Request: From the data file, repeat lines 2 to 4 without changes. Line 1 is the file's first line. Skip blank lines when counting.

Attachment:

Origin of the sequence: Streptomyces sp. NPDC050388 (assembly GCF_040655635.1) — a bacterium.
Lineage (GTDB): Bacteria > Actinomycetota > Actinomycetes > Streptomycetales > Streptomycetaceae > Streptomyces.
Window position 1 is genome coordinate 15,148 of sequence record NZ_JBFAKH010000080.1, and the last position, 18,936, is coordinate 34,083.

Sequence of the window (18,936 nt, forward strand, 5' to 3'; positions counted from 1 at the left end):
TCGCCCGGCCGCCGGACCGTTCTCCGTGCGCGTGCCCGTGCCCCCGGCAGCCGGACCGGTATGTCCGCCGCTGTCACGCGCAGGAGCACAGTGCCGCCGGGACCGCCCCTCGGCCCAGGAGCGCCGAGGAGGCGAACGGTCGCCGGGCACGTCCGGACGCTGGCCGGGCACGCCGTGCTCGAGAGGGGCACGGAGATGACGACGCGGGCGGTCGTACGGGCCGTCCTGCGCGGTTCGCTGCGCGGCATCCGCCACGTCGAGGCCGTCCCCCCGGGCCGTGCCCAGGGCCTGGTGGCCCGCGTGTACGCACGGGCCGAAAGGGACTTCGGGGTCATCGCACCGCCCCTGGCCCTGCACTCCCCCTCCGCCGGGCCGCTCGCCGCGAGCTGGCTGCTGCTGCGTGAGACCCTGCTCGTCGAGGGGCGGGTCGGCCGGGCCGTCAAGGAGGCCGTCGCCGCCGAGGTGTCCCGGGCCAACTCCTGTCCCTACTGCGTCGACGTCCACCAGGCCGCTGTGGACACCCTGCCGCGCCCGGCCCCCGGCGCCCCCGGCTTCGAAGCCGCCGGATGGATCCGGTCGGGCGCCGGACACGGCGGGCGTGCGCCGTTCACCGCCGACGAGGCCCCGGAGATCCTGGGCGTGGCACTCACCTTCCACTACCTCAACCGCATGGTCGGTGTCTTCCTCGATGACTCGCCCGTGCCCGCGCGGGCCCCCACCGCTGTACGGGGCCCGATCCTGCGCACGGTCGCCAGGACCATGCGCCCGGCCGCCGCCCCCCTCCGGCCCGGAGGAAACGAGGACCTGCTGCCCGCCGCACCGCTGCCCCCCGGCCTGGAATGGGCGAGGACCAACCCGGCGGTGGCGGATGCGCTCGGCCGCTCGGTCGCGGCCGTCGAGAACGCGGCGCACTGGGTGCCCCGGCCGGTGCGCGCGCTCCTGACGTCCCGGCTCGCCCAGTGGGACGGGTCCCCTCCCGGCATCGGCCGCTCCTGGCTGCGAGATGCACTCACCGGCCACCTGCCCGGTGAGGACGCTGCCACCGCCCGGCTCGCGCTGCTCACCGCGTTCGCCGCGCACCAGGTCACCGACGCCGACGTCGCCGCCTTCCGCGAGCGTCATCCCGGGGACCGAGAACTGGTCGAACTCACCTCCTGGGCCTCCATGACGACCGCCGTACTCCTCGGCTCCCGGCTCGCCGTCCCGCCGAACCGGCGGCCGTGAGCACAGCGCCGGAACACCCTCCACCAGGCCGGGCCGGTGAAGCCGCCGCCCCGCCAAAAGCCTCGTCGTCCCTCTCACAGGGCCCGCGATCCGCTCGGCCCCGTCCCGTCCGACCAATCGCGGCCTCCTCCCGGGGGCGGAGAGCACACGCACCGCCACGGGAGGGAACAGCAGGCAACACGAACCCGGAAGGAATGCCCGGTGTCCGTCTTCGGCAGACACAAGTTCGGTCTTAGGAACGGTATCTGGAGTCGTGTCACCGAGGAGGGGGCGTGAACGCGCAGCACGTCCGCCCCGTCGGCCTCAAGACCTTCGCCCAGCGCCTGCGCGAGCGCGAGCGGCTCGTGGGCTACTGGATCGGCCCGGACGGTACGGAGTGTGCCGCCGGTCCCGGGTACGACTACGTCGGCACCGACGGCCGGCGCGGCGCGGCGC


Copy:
Lineage (GTDB): Bacteria > Actinomycetota > Actinomycetes > Streptomycetales > Streptomycetaceae > Streptomyces.
Window position 1 is genome coordinate 15,148 of sequence record NZ_JBFAKH010000080.1, and the last position, 18,936, is coordinate 34,083.

Sequence of the window (18,936 nt, forward strand, 5' to 3'; positions counted from 1 at the left end):